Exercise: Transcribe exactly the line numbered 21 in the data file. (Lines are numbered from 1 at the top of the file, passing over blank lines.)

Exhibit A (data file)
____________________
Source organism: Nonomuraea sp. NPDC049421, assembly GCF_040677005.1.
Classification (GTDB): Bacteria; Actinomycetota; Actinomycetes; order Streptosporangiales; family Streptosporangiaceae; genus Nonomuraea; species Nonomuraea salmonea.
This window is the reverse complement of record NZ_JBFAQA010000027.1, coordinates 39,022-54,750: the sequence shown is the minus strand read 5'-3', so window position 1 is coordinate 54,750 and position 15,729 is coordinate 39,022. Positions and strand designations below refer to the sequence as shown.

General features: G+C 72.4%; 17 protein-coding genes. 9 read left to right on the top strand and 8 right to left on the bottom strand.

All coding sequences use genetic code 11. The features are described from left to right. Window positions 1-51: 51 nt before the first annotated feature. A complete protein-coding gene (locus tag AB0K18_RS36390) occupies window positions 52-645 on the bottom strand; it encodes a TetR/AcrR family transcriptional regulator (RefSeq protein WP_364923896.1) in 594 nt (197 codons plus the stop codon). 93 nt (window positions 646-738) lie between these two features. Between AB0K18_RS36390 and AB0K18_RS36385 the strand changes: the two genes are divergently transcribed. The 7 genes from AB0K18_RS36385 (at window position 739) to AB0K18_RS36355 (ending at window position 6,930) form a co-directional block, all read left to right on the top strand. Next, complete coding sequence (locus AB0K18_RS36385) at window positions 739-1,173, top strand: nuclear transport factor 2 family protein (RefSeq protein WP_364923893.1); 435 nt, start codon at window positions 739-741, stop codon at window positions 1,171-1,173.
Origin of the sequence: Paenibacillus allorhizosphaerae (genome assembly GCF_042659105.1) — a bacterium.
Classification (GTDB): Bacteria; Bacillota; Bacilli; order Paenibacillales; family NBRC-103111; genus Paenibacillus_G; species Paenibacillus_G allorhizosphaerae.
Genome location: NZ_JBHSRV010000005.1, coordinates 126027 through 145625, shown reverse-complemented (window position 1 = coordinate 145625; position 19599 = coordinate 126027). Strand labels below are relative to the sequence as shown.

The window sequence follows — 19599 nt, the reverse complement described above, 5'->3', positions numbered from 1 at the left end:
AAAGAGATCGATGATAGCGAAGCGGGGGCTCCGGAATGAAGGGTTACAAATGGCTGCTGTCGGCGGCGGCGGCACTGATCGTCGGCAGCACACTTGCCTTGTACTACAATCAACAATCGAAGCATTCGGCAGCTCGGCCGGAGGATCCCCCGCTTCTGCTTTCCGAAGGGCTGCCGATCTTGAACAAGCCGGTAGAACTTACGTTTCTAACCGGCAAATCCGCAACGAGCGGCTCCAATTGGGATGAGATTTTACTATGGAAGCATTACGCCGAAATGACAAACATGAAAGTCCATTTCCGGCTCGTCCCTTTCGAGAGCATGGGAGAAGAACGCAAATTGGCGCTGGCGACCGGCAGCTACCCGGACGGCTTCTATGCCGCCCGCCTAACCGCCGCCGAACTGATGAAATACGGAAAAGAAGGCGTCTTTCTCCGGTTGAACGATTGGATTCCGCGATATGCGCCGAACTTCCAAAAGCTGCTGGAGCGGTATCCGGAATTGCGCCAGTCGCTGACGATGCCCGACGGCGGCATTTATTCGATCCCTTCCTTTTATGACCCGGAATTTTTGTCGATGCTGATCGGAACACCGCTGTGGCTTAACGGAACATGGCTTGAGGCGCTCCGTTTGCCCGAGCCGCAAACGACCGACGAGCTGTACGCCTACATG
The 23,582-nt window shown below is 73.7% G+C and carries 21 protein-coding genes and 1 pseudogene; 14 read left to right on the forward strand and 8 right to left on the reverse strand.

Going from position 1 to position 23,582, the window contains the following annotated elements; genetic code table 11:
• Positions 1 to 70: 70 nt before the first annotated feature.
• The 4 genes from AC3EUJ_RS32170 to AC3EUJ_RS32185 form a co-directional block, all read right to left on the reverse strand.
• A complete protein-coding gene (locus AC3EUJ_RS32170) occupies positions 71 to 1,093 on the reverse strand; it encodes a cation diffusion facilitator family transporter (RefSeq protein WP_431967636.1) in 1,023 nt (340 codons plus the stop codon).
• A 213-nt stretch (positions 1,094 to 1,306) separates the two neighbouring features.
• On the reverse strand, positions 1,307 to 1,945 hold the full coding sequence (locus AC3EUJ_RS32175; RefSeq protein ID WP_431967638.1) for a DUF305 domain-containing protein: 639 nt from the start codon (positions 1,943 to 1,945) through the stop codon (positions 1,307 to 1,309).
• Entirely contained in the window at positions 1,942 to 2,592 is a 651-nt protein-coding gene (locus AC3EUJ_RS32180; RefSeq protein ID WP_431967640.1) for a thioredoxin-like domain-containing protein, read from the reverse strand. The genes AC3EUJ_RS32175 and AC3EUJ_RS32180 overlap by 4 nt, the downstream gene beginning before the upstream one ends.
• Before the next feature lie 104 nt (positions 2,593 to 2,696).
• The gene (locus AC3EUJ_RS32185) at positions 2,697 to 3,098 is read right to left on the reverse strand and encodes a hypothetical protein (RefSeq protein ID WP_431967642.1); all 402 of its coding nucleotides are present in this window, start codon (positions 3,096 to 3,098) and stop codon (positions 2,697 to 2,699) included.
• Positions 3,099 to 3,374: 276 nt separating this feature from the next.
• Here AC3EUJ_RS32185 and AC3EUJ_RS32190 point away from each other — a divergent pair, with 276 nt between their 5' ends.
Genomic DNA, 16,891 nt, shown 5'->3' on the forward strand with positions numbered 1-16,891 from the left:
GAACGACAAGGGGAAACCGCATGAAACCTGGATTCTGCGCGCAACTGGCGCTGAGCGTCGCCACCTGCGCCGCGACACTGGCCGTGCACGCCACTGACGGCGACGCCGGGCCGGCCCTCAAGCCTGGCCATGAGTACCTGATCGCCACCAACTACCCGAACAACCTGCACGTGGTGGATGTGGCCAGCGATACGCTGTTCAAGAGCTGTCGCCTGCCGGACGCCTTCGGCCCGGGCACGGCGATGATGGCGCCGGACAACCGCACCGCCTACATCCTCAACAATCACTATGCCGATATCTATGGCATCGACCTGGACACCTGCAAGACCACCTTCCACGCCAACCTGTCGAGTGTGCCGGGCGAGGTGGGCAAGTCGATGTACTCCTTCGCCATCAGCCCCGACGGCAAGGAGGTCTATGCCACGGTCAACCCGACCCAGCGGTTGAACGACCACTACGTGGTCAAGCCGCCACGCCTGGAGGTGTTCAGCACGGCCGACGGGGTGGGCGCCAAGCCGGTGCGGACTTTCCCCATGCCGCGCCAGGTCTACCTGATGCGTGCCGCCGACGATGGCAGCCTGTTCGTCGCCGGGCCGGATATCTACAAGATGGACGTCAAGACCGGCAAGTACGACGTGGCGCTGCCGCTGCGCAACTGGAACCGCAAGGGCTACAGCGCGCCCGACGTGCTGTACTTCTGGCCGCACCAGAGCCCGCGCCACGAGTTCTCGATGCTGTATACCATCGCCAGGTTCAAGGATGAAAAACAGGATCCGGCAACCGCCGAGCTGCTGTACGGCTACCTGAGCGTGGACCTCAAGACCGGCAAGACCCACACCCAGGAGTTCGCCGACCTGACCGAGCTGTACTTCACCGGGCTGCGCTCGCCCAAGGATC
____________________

• Positions 3,099 to 3,374: 276 nt separating this feature from the next.